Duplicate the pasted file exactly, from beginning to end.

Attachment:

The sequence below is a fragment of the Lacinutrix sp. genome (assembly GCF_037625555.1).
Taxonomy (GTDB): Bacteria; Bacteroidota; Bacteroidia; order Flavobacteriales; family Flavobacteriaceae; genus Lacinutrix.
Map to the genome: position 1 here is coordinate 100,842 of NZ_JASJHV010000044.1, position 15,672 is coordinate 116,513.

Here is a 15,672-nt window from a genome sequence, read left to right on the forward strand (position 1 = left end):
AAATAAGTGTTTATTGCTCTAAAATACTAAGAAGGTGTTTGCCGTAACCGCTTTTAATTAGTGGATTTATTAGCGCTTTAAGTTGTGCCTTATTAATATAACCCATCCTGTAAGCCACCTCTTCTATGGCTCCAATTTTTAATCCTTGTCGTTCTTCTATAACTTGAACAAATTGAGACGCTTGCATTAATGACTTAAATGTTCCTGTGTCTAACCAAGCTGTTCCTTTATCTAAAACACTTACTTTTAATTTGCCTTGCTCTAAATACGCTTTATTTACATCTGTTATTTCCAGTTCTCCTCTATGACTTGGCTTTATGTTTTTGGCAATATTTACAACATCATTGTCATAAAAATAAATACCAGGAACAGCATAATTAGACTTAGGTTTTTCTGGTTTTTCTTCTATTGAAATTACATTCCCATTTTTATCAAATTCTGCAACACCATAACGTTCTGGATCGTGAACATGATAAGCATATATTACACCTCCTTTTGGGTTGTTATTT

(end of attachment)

The sequence below is a fragment of the Lacinutrix sp. genome (assembly GCF_037625555.1).
Taxonomy (GTDB): Bacteria; Bacteroidota; Bacteroidia; order Flavobacteriales; family Flavobacteriaceae; genus Lacinutrix.
Map to the genome: position 1 here is coordinate 100,842 of NZ_JASJHV010000044.1, position 15,672 is coordinate 116,513.

Here is a 15,672-nt window from a genome sequence, read left to right on the forward strand (position 1 = left end):
AAATAAGTGTTTATTGCTCTAAAATACTAAGAAGGTGTTTGCCGTAACCGCTTTTAATTAGTGGATTTATTAGCGCTTTAAGTTGTGCCTTATTAATATAACCCATCCTGTAAGCCACCTCTTCTATGGCTCCAATTTTTAATCCTTGTCGTTCTTCTATAACTTGAACAAATTGAGACGCTTGCATTAATGACTTAAATGTTCCTGTGTCTAACCAAGCTGTTCCTTTATCTAAAACACTTACTTTTAATTTGCCTTGCTCTAAATACGCTTTATTTACATCTGTTATTTCCAGTTCTCCTCTATGACTTGGCTTTATGTTTTTGGCAATATTTACAACATCATTGTCATAAAAATAAATACCAGGAACAGCATAATTAGACTTAGGTTTTTCTGGTTTTTCTTCTATTGAAATTACATTCCCATTTTTATCAAATTCTGCAACACCATAACGTTCTGGATCGTGAACATGATAAGCATATATTACACCTCCTTTTGGGTTGTTATTT